Sending SMS text messages to phone numbers in the United States and Canada is easy with the right tools and services. As a marketing professional with over 10 years of experience in digital communications, I have tested various SMS providers and methods for reaching mobile users effectively. In this comprehensive guide, I will explain the different options available and provide actionable tips to set up SMS messaging at scale.
Table of Contents
Getting a SMS-Enabled Phone Number
The first step is acquiring a phone number enabled for SMS messaging. There are a few options:
- Virtual mobile numbers: Services like Twilio and Zipwhip provide virtual phone numbers specifically for SMS messaging at scale. These numbers work just like regular mobile numbers to send and receive text messages.
- Dedicated business phone numbers: Many business phone services like Grasshopper and RingCentral provide local phone numbers with SMS capabilities. Porting your existing business number to these services can enable text messaging.
- Personal mobile numbers: You can also use your personal cell phone number for lower volume SMS needs. However, this may not be ideal for larger messaging campaigns.
I recommend virtual mobile numbers from Twilio or Zipwhip as they provide the most flexibility and scale for SMS messaging. The process to get set up is quick and numbers are ready instantly.
Selecting a SMS Provider
With a phone number ready, next choose a platform to send and manage SMS messages:
For most use cases, I recommend choosing a reliable SMS aggregator like Twilio to get started. The extensive documentation and APIs available make integration seamless. Costs are very reasonable at under 1 cent per message sent.
Integrating the SMS API
Modern SMS platforms provide developer-friendly APIs to automate your messaging needs:
- API libraries: Languages like Python, Java, Node.js and Ruby have pre-built libraries to easily access the SMS API functions. These handle authentication, connections and error handling for you.
- Code samples: Most platforms provide plenty of code samples showing integration with common web frameworks like Django and Flask (Python) or Laravel and CodeIgniter (PHP). You can just plug these in to get up and running quickly.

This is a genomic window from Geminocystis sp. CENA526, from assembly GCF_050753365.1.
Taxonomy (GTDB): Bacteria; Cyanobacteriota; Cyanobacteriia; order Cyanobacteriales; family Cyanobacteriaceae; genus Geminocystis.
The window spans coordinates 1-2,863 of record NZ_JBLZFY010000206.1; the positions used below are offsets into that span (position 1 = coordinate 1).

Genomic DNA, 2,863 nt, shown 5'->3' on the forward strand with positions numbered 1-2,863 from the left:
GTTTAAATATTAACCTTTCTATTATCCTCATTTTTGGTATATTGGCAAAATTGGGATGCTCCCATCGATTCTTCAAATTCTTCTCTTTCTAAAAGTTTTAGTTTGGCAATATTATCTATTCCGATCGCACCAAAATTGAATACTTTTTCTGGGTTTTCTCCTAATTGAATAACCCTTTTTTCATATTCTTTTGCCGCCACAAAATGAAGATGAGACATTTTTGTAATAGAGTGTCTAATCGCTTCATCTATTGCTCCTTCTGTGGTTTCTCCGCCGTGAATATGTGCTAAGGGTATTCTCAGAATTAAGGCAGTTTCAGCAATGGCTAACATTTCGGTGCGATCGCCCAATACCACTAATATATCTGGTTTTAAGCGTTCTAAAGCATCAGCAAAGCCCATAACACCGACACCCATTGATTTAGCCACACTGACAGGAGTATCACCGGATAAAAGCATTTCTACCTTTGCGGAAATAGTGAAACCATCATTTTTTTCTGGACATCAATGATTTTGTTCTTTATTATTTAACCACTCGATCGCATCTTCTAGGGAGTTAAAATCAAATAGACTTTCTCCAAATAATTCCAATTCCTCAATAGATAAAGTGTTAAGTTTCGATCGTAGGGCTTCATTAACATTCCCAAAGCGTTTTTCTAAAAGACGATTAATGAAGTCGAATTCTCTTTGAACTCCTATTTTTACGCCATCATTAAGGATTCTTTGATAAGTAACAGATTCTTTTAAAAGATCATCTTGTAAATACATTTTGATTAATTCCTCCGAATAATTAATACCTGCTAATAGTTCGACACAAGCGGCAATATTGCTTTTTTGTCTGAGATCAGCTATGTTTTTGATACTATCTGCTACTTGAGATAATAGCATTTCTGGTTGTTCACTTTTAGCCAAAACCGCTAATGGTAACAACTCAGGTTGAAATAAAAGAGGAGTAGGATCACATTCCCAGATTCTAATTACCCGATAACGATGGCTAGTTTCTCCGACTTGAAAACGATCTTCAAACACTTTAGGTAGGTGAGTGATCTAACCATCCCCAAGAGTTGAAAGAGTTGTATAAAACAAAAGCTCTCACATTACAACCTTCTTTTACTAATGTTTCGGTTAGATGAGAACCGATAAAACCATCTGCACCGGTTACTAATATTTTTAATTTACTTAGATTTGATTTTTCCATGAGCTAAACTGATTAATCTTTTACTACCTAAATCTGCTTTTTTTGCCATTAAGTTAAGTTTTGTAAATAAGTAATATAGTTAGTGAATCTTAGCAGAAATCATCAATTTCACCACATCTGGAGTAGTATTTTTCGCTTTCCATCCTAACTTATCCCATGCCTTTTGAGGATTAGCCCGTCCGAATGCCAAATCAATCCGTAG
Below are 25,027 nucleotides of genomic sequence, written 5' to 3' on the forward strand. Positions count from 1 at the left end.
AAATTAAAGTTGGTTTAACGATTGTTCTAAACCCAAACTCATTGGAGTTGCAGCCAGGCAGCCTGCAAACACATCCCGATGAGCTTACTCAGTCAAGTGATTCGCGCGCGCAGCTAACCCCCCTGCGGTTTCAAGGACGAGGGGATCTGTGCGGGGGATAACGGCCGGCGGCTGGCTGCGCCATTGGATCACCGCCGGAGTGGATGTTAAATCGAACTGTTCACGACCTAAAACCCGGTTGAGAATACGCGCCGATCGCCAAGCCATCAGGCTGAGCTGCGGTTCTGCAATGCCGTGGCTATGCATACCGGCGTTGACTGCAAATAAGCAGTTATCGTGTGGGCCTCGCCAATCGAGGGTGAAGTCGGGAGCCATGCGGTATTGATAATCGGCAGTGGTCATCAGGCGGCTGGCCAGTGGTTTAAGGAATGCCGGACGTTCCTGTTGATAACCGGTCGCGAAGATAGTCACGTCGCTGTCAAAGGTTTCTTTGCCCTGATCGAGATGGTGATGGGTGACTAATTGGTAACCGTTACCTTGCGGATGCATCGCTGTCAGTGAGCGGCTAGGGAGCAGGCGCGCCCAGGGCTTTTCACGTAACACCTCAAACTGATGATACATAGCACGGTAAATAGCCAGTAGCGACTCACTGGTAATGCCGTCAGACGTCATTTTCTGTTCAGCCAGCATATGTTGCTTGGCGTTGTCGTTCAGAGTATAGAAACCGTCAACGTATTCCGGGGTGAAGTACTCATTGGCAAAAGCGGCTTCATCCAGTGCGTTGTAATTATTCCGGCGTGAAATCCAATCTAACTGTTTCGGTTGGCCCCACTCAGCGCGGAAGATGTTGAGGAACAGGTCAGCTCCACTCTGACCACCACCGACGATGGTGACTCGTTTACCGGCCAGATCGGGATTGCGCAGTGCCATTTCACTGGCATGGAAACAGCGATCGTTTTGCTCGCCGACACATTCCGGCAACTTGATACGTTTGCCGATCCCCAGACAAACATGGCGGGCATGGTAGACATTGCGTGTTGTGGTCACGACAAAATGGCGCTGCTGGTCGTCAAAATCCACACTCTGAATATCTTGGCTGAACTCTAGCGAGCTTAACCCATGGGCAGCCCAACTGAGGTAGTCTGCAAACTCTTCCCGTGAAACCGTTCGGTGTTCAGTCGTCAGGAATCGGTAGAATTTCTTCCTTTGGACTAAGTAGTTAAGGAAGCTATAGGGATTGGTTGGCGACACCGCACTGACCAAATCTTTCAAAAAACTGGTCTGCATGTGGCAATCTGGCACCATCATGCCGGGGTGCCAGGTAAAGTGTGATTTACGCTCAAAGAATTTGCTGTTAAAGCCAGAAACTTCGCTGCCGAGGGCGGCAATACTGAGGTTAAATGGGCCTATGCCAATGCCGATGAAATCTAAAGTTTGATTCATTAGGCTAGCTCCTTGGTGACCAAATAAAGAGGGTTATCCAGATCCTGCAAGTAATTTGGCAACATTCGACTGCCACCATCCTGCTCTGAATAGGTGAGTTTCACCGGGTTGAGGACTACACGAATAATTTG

- Webhooks: SMS platforms provide webhooks to post data about message delivery status, replies received and other events to the URL of your choice. Setting these up takes minutes and keeps your systems in sync.
- REST API: Platforms have REST APIs that expose all account, messaging and phone number functions via simple HTTPS requests. These APIs have great documentation and sandbox environments for testing.
I recommend using the pre-built API libraries if available. Referring to the code samples also helps build the integration smoothly.
Composing and Sending SMS Messages
Once your integration is set up, it’s time to test out sending actual SMS messages.
The SMS API allows specifying all parameters like the phone number, message body and type – promotional or transactional. Most platforms give you options like:
- Short codes: Using short codes instead of full phone numbers allows consumers to directly text your business. Useful in advertising and customer engagement campaigns.
- Two-way messaging: Receive as well as respond to messages from your users to enable conversations over SMS.
- MMS: Send multi-media messages having images, documents and other attachments.
- Sender ID: Change the name or business texting as instead of the phone number to improve deliverability.
I recommend trying out a simple text blast to start. Upload phone numbers in a CSV file and integrate the API to send a short promotional message. Once delivered successfully, consider adding more advanced features like two-way messaging.
Analyzing Results and Troubleshooting Issues
Like any marketing channel, keep track of key metrics to determine SMS campaign performance:
Deliverability rate: Percentage of messages successfully reaching the recipient’s device out of all attempts. Shoot for above 90%.
Engagement rate: % of recipients who interact with the message by clicking links, responding or other actions. Varies highly based on content and industry.
Click-through rate: Ratio of unique clicks on any links in the SMS copy to number of messages delivered. Useful for promotional content and special offers.
Opt-out rate: % of subscribers replying back to unsubscribe from future messages. Keep below 2% to avoid issues.
Latency: Time taken for messages get to from your platform to recipients’ devices across mobile networks. This varies by carriers and should be less than 10 minutes typically.
Troubleshooting message delivery issues involves:
- Checking carrier rejections and blacklisting if a particular network has low deliverability
- Optimizing opt-out flows to identify and resolve subscriber complaints
- Testing message rendering across different phones to confirm compatibility
- Validating sender IDs and registering short codes for better visibility
I suggest setting up historical tracking of these metrics to spot trends. Alerting on deliverability drops or increasing opt-outs also helps stay on top of SMS campaign performance.
I hope this guide gives you a good overview of core concepts around sending SMS messages at scale along with tangible recommendations.
The most important takeaway is choosing a reliable platform like Twilio to handle messaging routing and deliverability. Integrating the SMS API needs some initial effort but pays dividends through extensive automation capabilities.